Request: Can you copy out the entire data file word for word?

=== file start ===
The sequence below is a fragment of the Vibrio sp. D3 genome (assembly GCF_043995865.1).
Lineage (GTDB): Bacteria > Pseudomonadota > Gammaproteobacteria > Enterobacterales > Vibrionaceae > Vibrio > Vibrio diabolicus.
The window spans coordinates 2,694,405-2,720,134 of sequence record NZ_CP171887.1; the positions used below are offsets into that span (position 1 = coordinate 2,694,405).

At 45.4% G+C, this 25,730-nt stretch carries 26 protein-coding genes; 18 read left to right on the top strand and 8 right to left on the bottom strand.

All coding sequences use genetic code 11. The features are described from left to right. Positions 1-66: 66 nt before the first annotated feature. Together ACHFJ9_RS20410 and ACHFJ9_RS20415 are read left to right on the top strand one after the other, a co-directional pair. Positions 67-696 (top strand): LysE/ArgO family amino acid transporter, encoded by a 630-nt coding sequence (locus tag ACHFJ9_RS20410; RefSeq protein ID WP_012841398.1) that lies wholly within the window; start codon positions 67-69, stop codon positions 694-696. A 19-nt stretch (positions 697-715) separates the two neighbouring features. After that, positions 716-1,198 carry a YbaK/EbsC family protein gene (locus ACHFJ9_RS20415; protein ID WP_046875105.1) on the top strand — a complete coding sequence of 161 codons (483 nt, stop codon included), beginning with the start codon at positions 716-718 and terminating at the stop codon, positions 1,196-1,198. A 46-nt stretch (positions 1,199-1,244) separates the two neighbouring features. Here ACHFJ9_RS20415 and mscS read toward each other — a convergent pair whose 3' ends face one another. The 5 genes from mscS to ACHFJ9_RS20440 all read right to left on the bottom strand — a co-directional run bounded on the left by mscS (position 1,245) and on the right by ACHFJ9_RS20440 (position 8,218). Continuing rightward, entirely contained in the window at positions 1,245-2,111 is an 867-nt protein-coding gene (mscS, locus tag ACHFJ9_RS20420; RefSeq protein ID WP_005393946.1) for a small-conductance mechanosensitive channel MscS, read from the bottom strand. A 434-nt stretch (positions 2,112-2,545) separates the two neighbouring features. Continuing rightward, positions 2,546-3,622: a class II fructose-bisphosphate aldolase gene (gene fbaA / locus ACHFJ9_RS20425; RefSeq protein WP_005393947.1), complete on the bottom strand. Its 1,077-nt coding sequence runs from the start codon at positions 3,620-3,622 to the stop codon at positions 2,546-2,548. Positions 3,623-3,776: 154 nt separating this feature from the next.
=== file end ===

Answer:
The sequence below is a fragment of the Vibrio sp. D3 genome (assembly GCF_043995865.1).
Lineage (GTDB): Bacteria > Pseudomonadota > Gammaproteobacteria > Enterobacterales > Vibrionaceae > Vibrio > Vibrio diabolicus.
The window spans coordinates 2,694,405-2,720,134 of sequence record NZ_CP171887.1; the positions used below are offsets into that span (position 1 = coordinate 2,694,405).

At 45.4% G+C, this 25,730-nt stretch carries 26 protein-coding genes; 18 read left to right on the top strand and 8 right to left on the bottom strand.

All coding sequences use genetic code 11. The features are described from left to right. Positions 1-66: 66 nt before the first annotated feature. Together ACHFJ9_RS20410 and ACHFJ9_RS20415 are read left to right on the top strand one after the other, a co-directional pair. Positions 67-696 (top strand): LysE/ArgO family amino acid transporter, encoded by a 630-nt coding sequence (locus tag ACHFJ9_RS20410; RefSeq protein ID WP_012841398.1) that lies wholly within the window; start codon positions 67-69, stop codon positions 694-696. A 19-nt stretch (positions 697-715) separates the two neighbouring features. After that, positions 716-1,198 carry a YbaK/EbsC family protein gene (locus ACHFJ9_RS20415; protein ID WP_046875105.1) on the top strand — a complete coding sequence of 161 codons (483 nt, stop codon included), beginning with the start codon at positions 716-718 and terminating at the stop codon, positions 1,196-1,198. A 46-nt stretch (positions 1,199-1,244) separates the two neighbouring features. Here ACHFJ9_RS20415 and mscS read toward each other — a convergent pair whose 3' ends face one another. The 5 genes from mscS to ACHFJ9_RS20440 all read right to left on the bottom strand — a co-directional run bounded on the left by mscS (position 1,245) and on the right by ACHFJ9_RS20440 (position 8,218). Continuing rightward, entirely contained in the window at positions 1,245-2,111 is an 867-nt protein-coding gene (mscS, locus tag ACHFJ9_RS20420; RefSeq protein ID WP_005393946.1) for a small-conductance mechanosensitive channel MscS, read from the bottom strand. A 434-nt stretch (positions 2,112-2,545) separates the two neighbouring features. Continuing rightward, positions 2,546-3,622: a class II fructose-bisphosphate aldolase gene (gene fbaA / locus ACHFJ9_RS20425; RefSeq protein WP_005393947.1), complete on the bottom strand. Its 1,077-nt coding sequence runs from the start codon at positions 3,620-3,622 to the stop codon at positions 2,546-2,548. Positions 3,623-3,776: 154 nt separating this feature from the next.